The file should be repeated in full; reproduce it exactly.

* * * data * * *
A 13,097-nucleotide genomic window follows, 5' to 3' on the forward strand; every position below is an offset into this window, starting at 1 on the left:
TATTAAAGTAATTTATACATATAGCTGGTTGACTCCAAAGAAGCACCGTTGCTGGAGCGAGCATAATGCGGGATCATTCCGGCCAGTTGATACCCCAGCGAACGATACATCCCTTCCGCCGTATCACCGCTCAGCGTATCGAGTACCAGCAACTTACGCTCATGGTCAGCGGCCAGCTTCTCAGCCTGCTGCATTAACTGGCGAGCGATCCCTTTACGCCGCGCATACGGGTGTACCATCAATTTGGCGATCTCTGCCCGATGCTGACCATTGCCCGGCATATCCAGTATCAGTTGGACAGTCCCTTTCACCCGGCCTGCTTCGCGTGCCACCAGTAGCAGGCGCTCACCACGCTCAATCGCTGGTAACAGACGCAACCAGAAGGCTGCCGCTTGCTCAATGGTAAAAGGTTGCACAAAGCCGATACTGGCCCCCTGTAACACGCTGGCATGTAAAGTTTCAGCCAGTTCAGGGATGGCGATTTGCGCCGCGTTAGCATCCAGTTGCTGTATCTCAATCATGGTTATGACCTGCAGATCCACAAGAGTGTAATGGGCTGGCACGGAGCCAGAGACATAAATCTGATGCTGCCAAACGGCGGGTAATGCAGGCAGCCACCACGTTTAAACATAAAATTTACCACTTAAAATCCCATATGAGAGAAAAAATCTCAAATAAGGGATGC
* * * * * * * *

A 13,097-nucleotide genomic window follows, 5' to 3' on the forward strand; every position below is an offset into this window, starting at 1 on the left:
TATTAAAGTAATTTATACATATAGCTGGTTGACTCCAAAGAAGCACCGTTGCTGGAGCGAGCATAATGCGGGATCATTCCGGCCAGTTGATACCCCAGCGAACGATACATCCCTTCCGCCGTATCACCGCTCAGCGTATCGAGTACCAGCAACTTACGCTCATGGTCAGCGGCCAGCTTCTCAGCCTGCTGCATTAACTGGCGAGCGATCCCTTTACGCCGCGCATACGGGTGTACCATCAATTTGGCGATCTCTGCCCGATGCTGACCATTGCCCGGCATATCCAGTATCAGTTGGACAGTCCCTTTCACCCGGCCTGCTTCGCGTGCCACCAGTAGCAGGCGCTCACCACGCTCAATCGCTGGTAACAGACGCAACCAGAAGGCTGCCGCTTGCTCAATGGTAAAAGGTTGCACAAAGCCGATACTGGCCCCCTGTAACACGCTGGCATGTAAAGTTTCAGCCAGTTCAGGGATGGCGATTTGCGCCGCGTTAGCATCCAGTTGCTGTATCTCAATCATGGTTATGACCTGCAGATCCACAAGAGTGTAATGGGCTGGCACGGAGCCAGAGACATAAATCTGATGCTGCCAAACGGCGGGTAATGCAGGCAGCCACCACGTTTAAACATAAAATTTACCACTTAAAATCCCATATGAGAGAAAAAATCTCAAATAAGGGATGC